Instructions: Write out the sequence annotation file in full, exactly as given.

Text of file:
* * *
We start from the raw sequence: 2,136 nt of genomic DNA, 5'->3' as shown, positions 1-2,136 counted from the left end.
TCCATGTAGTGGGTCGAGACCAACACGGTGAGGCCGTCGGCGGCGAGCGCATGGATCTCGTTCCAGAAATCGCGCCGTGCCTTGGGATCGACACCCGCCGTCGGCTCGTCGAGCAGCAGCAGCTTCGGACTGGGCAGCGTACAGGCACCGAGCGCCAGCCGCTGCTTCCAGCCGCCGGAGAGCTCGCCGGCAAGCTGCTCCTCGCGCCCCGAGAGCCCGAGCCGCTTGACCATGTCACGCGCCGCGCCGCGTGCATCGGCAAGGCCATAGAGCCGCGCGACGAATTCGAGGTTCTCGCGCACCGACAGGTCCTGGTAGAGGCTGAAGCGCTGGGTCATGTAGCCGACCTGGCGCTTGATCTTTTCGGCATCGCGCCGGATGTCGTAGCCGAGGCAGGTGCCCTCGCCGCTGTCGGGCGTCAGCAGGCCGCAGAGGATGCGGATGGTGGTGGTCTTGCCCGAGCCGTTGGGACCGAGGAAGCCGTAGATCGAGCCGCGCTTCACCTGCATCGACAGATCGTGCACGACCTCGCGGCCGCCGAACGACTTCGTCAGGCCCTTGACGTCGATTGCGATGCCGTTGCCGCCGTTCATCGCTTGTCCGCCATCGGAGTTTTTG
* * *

We start from the raw sequence: 2,136 nt of genomic DNA, 5'->3' as shown, positions 1-2,136 counted from the left end.
TCCATGTAGTGGGTCGAGACCAACACGGTGAGGCCGTCGGCGGCGAGCGCATGGATCTCGTTCCAGAAATCGCGCCGTGCCTTGGGATCGACACCCGCCGTCGGCTCGTCGAGCAGCAGCAGCTTCGGACTGGGCAGCGTACAGGCACCGAGCGCCAGCCGCTGCTTCCAGCCGCCGGAGAGCTCGCCGGCAAGCTGCTCCTCGCGCCCCGAGAGCCCGAGCCGCTTGACCATGTCACGCGCCGCGCCGCGTGCATCGGCAAGGCCATAGAGCCGCGCGACGAATTCGAGGTTCTCGCGCACCGACAGGTCCTGGTAGAGGCTGAAGCGCTGGGTCATGTAGCCGACCTGGCGCTTGATCTTTTCGGCATCGCGCCGGATGTCGTAGCCGAGGCAGGTGCCCTCGCCGCTGTCGGGCGTCAGCAGGCCGCAGAGGATGCGGATGGTGGTGGTCTTGCCCGAGCCGTTGGGACCGAGGAAGCCGTAGATCGAGCCGCGCTTCACCTGCATCGACAGATCGTGCACGACCTCGCGGCCGCCGAACGACTTCGTCAGGCCCTTGACGTCGATTGCGATGCCGTTGCCGCCGTTCATCGCTTGTCCGCCATCGGAGTTTTTG